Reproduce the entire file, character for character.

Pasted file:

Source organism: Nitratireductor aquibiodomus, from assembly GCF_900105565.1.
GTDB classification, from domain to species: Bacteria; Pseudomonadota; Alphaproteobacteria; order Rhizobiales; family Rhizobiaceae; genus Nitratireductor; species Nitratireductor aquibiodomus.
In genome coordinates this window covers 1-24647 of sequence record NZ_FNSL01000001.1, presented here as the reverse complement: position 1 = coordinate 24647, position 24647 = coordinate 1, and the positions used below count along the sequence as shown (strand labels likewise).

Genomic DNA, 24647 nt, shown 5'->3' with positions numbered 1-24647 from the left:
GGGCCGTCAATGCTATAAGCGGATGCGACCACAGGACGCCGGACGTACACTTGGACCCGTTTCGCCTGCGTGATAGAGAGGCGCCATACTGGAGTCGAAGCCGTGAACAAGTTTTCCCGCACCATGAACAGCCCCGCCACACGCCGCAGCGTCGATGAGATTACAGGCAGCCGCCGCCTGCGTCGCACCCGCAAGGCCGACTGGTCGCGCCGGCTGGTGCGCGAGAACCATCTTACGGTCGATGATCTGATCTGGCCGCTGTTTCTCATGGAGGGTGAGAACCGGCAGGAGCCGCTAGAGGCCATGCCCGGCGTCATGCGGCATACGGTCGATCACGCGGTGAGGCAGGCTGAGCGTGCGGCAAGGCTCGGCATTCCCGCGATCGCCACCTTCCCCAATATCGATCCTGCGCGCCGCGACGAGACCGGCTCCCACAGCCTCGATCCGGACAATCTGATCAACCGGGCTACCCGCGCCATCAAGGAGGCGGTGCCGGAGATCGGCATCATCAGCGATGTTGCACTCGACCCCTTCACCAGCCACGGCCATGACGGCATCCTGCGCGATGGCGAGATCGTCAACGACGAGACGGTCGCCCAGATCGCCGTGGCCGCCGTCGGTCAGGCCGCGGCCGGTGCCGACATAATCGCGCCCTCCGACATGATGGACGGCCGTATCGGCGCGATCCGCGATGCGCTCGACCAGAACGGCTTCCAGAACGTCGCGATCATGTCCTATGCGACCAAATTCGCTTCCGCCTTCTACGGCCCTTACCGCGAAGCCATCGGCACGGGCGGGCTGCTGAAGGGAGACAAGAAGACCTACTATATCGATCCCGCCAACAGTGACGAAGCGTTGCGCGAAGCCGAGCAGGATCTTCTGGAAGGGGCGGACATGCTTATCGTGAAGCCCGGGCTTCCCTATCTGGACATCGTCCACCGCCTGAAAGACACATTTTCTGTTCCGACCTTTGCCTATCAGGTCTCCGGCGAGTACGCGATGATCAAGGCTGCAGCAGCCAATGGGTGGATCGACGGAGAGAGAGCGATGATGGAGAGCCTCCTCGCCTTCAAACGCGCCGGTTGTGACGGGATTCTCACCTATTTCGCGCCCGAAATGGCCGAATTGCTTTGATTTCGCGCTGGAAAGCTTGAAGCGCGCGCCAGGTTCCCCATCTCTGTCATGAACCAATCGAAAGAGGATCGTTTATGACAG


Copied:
Source organism: Nitratireductor aquibiodomus, from assembly GCF_900105565.1.
GTDB classification, from domain to species: Bacteria; Pseudomonadota; Alphaproteobacteria; order Rhizobiales; family Rhizobiaceae; genus Nitratireductor; species Nitratireductor aquibiodomus.
In genome coordinates this window covers 1-24647 of sequence record NZ_FNSL01000001.1, presented here as the reverse complement: position 1 = coordinate 24647, position 24647 = coordinate 1, and the positions used below count along the sequence as shown (strand labels likewise).

Genomic DNA, 24647 nt, shown 5'->3' with positions numbered 1-24647 from the left:
GGGCCGTCAATGCTATAAGCGGATGCGACCACAGGACGCCGGACGTACACTTGGACCCGTTTCGCCTGCGTGATAGAGAGGCGCCATACTGGAGTCGAAGCCGTGAACAAGTTTTCCCGCACCATGAACAGCCCCGCCACACGCCGCAGCGTCGATGAGATTACAGGCAGCCGCCGCCTGCGTCGCACCCGCAAGGCCGACTGGTCGCGCCGGCTGGTGCGCGAGAACCATCTTACGGTCGATGATCTGATCTGGCCGCTGTTTCTCATGGAGGGTGAGAACCGGCAGGAGCCGCTAGAGGCCATGCCCGGCGTCATGCGGCATACGGTCGATCACGCGGTGAGGCAGGCTGAGCGTGCGGCAAGGCTCGGCATTCCCGCGATCGCCACCTTCCCCAATATCGATCCTGCGCGCCGCGACGAGACCGGCTCCCACAGCCTCGATCCGGACAATCTGATCAACCGGGCTACCCGCGCCATCAAGGAGGCGGTGCCGGAGATCGGCATCATCAGCGATGTTGCACTCGACCCCTTCACCAGCCACGGCCATGACGGCATCCTGCGCGATGGCGAGATCGTCAACGACGAGACGGTCGCCCAGATCGCCGTGGCCGCCGTCGGTCAGGCCGCGGCCGGTGCCGACATAATCGCGCCCTCCGACATGATGGACGGCCGTATCGGCGCGATCCGCGATGCGCTCGACCAGAACGGCTTCCAGAACGTCGCGATCATGTCCTATGCGACCAAATTCGCTTCCGCCTTCTACGGCCCTTACCGCGAAGCCATCGGCACGGGCGGGCTGCTGAAGGGAGACAAGAAGACCTACTATATCGATCCCGCCAACAGTGACGAAGCGTTGCGCGAAGCCGAGCAGGATCTTCTGGAAGGGGCGGACATGCTTATCGTGAAGCCCGGGCTTCCCTATCTGGACATCGTCCACCGCCTGAAAGACACATTTTCTGTTCCGACCTTTGCCTATCAGGTCTCCGGCGAGTACGCGATGATCAAGGCTGCAGCAGCCAATGGGTGGATCGACGGAGAGAGAGCGATGATGGAGAGCCTCCTCGCCTTCAAACGCGCCGGTTGTGACGGGATTCTCACCTATTTCGCGCCCGAAATGGCCGAATTGCTTTGATTTCGCGCTGGAAAGCTTGAAGCGCGCGCCAGGTTCCCCATCTCTGTCATGAACCAATCGAAAGAGGATCGTTTATGACAG